Now, when I say that I don't mean that my product breaks easily or doesn't look good. I'm very proud of the design of my jewelry and I take a long time to make them.
Here's what I mean when I say it's a lower quality product. I've mentioned before that my jewelry is scented and if you work with candles or with soap, you've worked with fragrance oils before and you know that anything scented doesn't last forever.
The benefit with candles is that high temperature does help fragrances become stronger, but my jewelry is just jewelry and unfortunately, the scent in my jewelry does dissipate over time.
Like all scented products, this is a totally subjective experience where some people don't like certain scents even though I think the scent is really good and realistic. Not to mention, people also have different levels of sensitivities towards fragrances.
I've had customers before who have told me that they couldn't smell my jewelry and wanted refunds, and when they return their package to us we could totally smell the jewelry. For some people, certain scents will last longer than others.
We get this question a lot. “How long do your scents last?” While I have a ballpark answer of a few months, I can't give a confident answer and I really wish I could.
Not only is this a problem for customer service, but a meaningful percentage of my customers only buy my jewelry because of the scent.
I've literally had customers tell me that.
It hurts because I think the primary appeal of my jewelry is the design of it, and the scent is just a nice icing on the top, but not all my customers think that way.
When the scent does die out over time, people feel like the product wasn't a worthwhile purchase because it didn't last very long.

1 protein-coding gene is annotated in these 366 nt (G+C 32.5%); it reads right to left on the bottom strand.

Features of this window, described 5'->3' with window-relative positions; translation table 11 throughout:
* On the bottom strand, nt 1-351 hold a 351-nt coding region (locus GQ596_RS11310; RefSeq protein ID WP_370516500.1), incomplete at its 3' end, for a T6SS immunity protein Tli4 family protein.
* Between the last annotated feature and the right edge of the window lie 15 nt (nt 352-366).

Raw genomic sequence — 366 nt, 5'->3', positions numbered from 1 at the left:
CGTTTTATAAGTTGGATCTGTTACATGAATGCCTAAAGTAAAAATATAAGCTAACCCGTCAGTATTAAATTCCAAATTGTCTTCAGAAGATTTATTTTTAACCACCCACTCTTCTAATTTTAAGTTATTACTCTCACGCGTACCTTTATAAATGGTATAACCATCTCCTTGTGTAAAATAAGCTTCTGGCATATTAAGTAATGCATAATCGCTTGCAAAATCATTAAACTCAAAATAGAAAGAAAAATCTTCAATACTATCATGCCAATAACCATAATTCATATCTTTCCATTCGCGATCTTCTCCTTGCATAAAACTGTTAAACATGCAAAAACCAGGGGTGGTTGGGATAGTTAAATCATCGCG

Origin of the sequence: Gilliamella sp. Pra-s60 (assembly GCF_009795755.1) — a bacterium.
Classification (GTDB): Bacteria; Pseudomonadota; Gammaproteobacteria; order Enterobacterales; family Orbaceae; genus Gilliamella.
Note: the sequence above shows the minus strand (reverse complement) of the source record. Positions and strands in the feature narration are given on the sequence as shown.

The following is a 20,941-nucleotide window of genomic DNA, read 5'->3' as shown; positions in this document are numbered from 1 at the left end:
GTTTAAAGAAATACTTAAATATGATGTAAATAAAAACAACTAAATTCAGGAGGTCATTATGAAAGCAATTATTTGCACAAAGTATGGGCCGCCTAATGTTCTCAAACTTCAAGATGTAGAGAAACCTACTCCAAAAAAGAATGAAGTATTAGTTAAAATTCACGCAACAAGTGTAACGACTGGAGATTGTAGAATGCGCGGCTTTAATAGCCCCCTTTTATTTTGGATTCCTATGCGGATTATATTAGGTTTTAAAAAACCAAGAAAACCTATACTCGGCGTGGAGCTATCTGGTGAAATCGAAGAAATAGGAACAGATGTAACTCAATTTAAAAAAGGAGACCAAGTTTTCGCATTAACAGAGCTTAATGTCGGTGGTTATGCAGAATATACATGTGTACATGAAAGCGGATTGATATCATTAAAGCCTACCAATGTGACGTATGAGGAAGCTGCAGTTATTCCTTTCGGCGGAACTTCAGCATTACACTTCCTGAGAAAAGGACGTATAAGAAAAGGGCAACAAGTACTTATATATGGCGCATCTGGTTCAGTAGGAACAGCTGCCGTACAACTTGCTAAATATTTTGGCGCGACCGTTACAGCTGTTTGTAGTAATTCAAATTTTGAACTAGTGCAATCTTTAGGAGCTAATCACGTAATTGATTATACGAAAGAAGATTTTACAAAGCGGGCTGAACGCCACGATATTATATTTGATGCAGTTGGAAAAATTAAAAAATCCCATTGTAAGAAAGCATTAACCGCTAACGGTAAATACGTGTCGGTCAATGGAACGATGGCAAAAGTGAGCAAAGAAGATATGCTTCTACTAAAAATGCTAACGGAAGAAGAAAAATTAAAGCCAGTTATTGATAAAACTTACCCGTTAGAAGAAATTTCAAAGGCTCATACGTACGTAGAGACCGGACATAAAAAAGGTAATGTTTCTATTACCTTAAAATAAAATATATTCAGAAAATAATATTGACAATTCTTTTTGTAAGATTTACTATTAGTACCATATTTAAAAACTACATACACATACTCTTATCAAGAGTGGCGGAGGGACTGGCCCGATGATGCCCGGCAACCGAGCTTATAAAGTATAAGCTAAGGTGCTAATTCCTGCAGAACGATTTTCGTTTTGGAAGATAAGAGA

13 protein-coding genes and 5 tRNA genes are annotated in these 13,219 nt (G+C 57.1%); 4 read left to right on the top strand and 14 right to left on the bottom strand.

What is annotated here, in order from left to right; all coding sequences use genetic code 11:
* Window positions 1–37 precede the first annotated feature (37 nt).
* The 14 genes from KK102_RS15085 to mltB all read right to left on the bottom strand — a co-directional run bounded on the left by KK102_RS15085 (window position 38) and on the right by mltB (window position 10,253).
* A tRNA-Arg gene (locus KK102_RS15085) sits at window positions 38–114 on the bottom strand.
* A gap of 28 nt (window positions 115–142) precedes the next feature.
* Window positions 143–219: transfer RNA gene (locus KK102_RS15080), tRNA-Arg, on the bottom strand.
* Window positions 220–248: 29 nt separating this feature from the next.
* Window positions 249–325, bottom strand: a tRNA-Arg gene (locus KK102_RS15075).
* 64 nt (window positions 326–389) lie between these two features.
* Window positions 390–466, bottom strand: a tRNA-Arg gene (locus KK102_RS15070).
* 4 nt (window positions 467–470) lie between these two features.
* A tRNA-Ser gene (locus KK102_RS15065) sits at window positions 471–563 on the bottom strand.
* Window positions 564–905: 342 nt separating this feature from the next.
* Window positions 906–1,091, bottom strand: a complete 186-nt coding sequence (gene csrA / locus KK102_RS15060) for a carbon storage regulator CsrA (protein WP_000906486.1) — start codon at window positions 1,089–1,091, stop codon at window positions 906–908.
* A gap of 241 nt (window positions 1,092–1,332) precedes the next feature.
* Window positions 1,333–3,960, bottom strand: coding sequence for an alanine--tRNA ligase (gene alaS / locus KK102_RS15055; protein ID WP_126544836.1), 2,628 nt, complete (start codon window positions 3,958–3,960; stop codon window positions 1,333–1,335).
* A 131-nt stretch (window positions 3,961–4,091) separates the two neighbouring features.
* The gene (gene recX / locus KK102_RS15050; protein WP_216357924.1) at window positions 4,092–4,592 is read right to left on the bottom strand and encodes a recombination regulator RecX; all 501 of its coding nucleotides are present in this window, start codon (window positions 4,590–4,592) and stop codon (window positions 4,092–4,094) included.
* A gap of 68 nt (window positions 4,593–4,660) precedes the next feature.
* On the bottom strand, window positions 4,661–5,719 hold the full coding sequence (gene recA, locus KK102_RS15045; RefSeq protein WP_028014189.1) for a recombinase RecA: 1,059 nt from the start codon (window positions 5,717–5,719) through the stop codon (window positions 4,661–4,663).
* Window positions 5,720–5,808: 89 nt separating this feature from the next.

So much of this experience is out of my control. I wish I had set my business up to not include the scent. That would make things so much easier for me, and I would have a much higher customer satisfaction rate.
I mean, we have a lot of happy customers that love my products, but the biggest complaint I get is that the scent isn't there or doesn't last.
This scent problem also makes it a problem for me to do wholesale with long-term success. There were a few years where I really hit wholesale hard, I worked with sales reps, I went to trade shows, and I even eventually got my products in over 100 stores across the United States.
But what became evident was stores had little interest in reordering my jewelry and a big reason for that is because of the scent and the price.
Learn from My Mistakes
Because of all of these mistakes, it took me between 6 to 8 years to finally make a full-time income from this business.
But I don't think it needs to take you that long.
From everything I learned from this first business, I was able to take that experience and knowledge into my second business, Creative Hive where I was able to make a full-time living within two years into that business and with our new print-on-demand store, we were able to get to six figures in five months.
Over time, I've definitely developed a better sense and understanding of the different ingredients you need to start a successful business.
My very first business had very few of those good ingredients so it was a constant struggle, and my most recent business hit all the checkboxes because it started with very high-quality ingredients. The end result was a very effective and successful business that was so easy to make sales with right out the gate.
I really don't think starting a business is rocket science, but there are some specific nuances to it that if you don't get right can set you back years.